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Homeland Security

American Forces Press Service

Tornado, Flood Response Jumps to 5,000 Guardsmen

By Army Sgt. Darron Salzer
National Guard Bureau

ARLINGTON, Va., June 3, 2011 – In the aftermath of severe storms that brought devastating tornadoes to areas of Missouri and Massachusetts and major flooding across the Midwest and other parts of the country, the number of National Guard personnel who are answering the call for help has risen to about 5,000.

Guard members are performing domestic operations for flood relief support in Arkansas, Louisiana, Mississippi, Montana, North Dakota, South Dakota, Nebraska, Vermont and Wyoming.

Operations include transportation and aviation support, levee patrols and security, assisting local and federal civilian emergency management agencies, evacuation support, search and rescue operations and sandbag operations.

In areas of Montana, Vermont and Wyoming, heavy rains and melting snow have created rising waters that prompted evacuation of Washington County, Vermont, residents.

In the Dakotas, about 3,000 Guard members are battling flood waters after the U.S. Army Corps of Engineers opened oversaturated up-river dams earlier this week along the Missouri River.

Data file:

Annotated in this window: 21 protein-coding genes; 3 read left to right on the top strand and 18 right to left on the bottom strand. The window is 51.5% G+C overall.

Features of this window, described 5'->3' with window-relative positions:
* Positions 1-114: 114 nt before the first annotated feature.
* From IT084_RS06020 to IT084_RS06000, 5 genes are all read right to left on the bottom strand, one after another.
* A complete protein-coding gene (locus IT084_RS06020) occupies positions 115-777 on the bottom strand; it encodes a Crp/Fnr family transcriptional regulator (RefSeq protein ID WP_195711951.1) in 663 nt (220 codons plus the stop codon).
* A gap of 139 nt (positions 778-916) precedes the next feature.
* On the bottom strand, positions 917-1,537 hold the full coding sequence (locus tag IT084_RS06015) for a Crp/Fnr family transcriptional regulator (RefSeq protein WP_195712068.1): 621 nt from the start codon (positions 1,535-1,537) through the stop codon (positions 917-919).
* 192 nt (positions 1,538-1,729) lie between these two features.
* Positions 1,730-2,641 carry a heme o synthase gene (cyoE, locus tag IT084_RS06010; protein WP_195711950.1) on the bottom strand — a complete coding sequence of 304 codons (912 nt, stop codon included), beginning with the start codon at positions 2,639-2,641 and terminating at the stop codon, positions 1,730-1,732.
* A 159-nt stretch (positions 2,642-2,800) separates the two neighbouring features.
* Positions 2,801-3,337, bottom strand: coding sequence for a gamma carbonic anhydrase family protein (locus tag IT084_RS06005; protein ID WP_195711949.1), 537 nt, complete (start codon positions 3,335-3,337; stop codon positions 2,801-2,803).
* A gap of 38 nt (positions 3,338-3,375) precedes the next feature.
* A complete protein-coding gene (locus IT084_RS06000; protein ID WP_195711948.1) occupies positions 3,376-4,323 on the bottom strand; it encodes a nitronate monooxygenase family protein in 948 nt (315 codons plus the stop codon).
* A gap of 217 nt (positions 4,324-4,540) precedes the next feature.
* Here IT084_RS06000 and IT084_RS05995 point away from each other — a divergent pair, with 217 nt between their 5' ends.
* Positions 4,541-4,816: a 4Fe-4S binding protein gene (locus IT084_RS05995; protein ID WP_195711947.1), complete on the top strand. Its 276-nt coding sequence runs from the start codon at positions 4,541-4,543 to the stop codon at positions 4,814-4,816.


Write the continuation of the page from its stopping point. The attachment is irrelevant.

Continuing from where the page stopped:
Louisiana and Mississippi Guard members remain vigilant in their battle against the waters of the Mississippi River after severe storms swelled the river earlier this year. Operations continue in both states, where about 1,200 Guard members are operating.

Tornadoes have been another part of these heavy storms recently, and parts of Massachusetts and Missouri have both seen extensive damage. About 450 citizen-soldiers and -airmen were on duty the morning after tornadoes tore across central Massachusetts on June 1. About 675 Guardsmen are on state active duty.

About 275 Missouri National Guard members are performing various domestic operations in the Joplin area after a major twister leveled large portions of that city May 22.

Operations in both Missouri and Massachusetts include search and rescue, debris removal and cleanup, health and wellness checks, assisting local and federal emergency responders and damage assessment, Guard officials said.

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